Rotting McDonald’s cheeseburger draws attention in science hallway

Science teacher Ms. Hutchison is using the fast food burger to demonstrate the effects of preservatives.


Maison Flory

This rotting McDonald’s cheeseburger has been sitting outside Ms. Hutchison’s classroom since February.

By Neva Livingston

ESOL teacher Katie Hutchison has come up with an interesting way to demonstrate decay from a biological and a health perspective. 

Hutchison decided to buy a cheeseburger from McDonald’s last February and set it up in a clear container in her room by the window. She wanted to show how long processed food lasts. It’s been sitting for about ten months so far. To show the insanity of this, she has compared it with a cucumber from her garden. The cucumber lasted about three days before liquifying.

“I, like everybody else, thought it was gonna be gone by May,” social studies teacher Jack Hood said. “I’m not sure that it’s gonna be gone by this year to be honest.”

“I think it’s pretty disgusting, it’s something that’s been there for a long time, I don’t really know how to feel about it,” freshman Oliver Elena Mejia said.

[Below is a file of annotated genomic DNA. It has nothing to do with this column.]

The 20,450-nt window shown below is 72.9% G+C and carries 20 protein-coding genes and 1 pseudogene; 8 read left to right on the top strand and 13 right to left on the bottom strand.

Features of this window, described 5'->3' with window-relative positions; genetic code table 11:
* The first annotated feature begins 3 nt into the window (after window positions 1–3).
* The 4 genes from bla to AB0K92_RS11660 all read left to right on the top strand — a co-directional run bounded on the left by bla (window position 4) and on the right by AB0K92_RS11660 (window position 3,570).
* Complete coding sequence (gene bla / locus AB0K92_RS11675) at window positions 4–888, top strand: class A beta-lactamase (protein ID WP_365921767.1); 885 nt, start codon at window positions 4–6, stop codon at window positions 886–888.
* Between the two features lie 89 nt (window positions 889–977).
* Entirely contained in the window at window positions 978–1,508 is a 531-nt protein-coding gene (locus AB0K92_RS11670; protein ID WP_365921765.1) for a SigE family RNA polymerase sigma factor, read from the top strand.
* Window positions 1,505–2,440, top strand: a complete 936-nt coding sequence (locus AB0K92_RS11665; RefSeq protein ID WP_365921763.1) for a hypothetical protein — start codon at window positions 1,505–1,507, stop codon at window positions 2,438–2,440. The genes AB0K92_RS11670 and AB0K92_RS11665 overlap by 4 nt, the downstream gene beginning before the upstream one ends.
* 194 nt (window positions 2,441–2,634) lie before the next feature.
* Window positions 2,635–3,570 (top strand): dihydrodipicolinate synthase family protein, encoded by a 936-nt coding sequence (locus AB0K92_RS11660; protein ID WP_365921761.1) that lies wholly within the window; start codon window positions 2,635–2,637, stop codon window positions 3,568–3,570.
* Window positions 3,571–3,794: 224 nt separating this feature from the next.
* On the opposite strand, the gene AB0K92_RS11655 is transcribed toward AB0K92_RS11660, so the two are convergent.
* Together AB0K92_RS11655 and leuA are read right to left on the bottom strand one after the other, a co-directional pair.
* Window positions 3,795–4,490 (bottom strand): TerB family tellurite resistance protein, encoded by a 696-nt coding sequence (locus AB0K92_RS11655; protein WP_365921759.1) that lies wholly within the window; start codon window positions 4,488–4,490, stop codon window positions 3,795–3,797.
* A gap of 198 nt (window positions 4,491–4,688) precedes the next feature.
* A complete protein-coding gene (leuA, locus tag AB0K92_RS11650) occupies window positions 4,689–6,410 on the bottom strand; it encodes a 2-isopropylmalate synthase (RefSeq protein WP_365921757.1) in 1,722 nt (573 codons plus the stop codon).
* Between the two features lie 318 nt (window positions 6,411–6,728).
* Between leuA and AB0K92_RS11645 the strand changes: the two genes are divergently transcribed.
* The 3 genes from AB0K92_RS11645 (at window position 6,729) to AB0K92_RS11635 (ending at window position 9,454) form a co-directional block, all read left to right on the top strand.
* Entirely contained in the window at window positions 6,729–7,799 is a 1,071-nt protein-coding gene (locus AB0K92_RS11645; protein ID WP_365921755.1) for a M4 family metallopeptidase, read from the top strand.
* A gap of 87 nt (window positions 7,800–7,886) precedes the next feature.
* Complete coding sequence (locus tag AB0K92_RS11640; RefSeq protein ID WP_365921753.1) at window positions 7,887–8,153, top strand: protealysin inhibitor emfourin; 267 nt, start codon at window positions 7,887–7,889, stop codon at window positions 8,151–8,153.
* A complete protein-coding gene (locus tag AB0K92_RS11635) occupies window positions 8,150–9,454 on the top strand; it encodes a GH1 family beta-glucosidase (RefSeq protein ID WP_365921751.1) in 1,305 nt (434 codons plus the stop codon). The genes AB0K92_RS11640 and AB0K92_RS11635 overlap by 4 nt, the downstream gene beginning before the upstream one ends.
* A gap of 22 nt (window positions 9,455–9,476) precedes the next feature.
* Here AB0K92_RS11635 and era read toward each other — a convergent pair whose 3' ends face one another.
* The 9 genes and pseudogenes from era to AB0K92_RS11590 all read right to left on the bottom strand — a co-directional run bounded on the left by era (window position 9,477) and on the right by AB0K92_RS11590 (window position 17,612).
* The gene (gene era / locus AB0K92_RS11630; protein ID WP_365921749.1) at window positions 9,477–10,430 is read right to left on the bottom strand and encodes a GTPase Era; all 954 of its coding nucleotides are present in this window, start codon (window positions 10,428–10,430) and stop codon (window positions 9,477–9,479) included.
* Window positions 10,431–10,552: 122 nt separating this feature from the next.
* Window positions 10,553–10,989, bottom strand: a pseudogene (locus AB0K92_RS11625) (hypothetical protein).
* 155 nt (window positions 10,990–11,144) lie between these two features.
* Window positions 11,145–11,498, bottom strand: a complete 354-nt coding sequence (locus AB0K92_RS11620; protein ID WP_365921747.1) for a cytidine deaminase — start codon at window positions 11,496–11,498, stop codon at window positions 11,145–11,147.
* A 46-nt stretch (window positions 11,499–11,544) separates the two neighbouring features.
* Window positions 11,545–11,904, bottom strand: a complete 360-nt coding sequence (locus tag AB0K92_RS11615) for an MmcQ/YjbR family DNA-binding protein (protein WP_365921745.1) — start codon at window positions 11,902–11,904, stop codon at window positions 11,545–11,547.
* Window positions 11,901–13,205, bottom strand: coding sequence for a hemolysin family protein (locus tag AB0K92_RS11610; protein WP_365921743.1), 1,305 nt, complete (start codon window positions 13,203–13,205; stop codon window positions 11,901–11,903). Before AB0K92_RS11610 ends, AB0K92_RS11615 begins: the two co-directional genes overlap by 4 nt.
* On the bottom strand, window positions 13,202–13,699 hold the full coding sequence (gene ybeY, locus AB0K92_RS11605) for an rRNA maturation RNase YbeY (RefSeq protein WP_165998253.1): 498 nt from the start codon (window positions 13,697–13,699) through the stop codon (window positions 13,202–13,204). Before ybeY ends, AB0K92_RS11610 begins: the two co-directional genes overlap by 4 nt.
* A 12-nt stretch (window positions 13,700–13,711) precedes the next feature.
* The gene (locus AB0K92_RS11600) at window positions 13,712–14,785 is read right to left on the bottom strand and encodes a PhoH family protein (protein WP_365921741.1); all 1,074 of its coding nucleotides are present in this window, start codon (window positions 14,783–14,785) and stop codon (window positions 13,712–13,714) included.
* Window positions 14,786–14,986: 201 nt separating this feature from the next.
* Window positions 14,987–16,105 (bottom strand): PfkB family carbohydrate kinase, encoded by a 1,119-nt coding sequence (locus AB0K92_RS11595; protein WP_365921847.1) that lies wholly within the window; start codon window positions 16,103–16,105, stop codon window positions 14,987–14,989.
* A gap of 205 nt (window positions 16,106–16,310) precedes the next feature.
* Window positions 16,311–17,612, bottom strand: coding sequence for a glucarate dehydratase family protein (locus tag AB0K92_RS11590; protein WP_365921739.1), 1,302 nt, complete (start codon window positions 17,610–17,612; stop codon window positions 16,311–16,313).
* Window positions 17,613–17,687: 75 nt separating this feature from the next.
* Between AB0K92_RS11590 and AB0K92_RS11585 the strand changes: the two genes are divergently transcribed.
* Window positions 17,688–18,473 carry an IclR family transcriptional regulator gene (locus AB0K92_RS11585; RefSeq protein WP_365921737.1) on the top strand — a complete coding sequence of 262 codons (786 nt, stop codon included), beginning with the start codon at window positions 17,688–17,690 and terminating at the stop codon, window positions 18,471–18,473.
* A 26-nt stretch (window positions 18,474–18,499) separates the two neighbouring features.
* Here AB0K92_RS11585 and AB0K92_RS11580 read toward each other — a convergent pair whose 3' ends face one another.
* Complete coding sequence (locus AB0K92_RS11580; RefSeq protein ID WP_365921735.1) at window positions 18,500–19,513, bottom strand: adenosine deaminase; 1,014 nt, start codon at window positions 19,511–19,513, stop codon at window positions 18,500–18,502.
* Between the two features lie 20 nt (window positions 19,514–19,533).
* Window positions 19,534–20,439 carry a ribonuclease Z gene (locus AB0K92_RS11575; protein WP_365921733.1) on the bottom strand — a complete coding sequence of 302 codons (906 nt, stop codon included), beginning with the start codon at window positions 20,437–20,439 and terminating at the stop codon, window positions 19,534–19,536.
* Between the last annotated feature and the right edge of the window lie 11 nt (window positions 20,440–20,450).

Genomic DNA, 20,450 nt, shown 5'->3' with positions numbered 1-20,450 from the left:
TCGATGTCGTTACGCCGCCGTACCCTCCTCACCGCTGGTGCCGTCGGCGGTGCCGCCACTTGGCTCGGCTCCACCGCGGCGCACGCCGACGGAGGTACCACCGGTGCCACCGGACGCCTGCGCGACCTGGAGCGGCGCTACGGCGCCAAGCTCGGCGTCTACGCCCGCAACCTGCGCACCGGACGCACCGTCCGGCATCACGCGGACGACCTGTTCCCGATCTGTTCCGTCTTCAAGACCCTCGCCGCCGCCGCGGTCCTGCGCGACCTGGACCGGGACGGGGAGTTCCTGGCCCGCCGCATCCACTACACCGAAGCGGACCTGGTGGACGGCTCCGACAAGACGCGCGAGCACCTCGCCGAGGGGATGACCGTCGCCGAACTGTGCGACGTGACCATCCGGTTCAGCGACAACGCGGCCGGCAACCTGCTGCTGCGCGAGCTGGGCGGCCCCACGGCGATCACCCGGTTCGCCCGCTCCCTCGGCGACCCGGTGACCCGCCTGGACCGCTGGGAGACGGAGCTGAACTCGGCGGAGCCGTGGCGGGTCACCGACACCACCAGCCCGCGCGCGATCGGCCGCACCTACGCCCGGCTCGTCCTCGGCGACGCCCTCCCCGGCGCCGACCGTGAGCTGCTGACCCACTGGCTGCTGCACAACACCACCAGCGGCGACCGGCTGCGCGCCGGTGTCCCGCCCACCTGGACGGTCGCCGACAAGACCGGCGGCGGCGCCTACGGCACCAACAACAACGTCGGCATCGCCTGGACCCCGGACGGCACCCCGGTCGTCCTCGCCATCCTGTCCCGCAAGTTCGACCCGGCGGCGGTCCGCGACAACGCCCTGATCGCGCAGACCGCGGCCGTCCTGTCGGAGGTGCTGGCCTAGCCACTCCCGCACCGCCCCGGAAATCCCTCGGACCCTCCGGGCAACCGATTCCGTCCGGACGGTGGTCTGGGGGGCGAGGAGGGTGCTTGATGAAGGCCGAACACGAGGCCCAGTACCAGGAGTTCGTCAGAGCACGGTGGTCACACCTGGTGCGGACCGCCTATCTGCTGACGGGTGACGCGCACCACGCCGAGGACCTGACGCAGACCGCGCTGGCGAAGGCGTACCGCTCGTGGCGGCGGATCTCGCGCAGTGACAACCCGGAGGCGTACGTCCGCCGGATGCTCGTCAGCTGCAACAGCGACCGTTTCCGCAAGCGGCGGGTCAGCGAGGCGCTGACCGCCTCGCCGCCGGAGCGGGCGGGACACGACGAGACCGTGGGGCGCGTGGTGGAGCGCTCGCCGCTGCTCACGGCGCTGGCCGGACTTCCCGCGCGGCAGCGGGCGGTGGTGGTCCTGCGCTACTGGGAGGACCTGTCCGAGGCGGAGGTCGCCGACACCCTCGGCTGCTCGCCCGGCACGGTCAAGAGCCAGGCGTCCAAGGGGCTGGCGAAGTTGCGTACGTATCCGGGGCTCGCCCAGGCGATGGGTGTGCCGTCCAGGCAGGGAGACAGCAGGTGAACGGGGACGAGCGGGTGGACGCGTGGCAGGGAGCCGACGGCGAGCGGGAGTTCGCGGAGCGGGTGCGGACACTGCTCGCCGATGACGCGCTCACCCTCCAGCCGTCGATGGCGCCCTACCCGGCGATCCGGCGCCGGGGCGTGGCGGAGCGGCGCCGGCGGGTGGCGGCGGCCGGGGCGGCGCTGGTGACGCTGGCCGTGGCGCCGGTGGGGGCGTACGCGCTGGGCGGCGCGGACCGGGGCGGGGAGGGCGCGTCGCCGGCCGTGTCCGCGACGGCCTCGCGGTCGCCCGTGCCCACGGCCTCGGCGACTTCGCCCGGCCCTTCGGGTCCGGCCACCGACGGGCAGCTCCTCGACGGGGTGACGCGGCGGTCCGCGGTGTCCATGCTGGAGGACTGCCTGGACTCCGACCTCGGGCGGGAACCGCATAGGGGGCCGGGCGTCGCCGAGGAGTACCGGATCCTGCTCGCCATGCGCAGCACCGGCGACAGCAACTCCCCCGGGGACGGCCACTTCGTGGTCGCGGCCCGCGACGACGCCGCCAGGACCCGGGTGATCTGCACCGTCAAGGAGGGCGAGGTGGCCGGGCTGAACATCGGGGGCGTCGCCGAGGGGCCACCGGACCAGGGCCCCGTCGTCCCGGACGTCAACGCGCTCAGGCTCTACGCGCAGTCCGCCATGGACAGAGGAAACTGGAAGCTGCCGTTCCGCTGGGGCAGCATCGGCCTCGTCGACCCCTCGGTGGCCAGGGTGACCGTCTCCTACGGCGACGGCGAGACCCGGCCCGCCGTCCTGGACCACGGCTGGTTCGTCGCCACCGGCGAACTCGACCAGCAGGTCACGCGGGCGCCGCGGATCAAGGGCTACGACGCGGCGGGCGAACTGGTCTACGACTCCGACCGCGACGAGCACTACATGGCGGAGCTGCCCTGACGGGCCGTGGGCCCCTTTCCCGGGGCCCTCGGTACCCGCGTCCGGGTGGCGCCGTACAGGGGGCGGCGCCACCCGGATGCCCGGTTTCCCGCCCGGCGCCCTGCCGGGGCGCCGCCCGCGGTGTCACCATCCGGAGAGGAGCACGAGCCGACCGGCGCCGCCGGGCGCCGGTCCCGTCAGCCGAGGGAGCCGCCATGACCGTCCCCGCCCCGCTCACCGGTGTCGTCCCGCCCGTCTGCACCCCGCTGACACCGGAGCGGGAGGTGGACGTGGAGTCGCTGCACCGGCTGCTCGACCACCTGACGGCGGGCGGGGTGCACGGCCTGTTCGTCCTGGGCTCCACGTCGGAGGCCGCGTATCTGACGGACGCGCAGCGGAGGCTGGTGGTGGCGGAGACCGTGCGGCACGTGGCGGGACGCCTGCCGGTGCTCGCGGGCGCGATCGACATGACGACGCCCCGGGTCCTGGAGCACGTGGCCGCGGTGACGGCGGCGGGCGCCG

Hutchison talks about how the preservatives in the food at McDonald’s compare to other fast food places with the same processes used to make the food, and how other places with fresher ingredients compare.

Hutchison wants to send the message that science is everywhere. She also wants this experiment to bring up the discussion about what we put in our bodies. 

“If we look at something that stays that preserved after six months of it starting to decompose, you have to wonder, what is it doing to our bodies?” said Hutchison.

There is a raffle for betting on when the burger will be fully liquified. Put in your bet and slip it under Ms. Hutchison’s door. She will contact you once you’ve won your prize, a cheeseburger.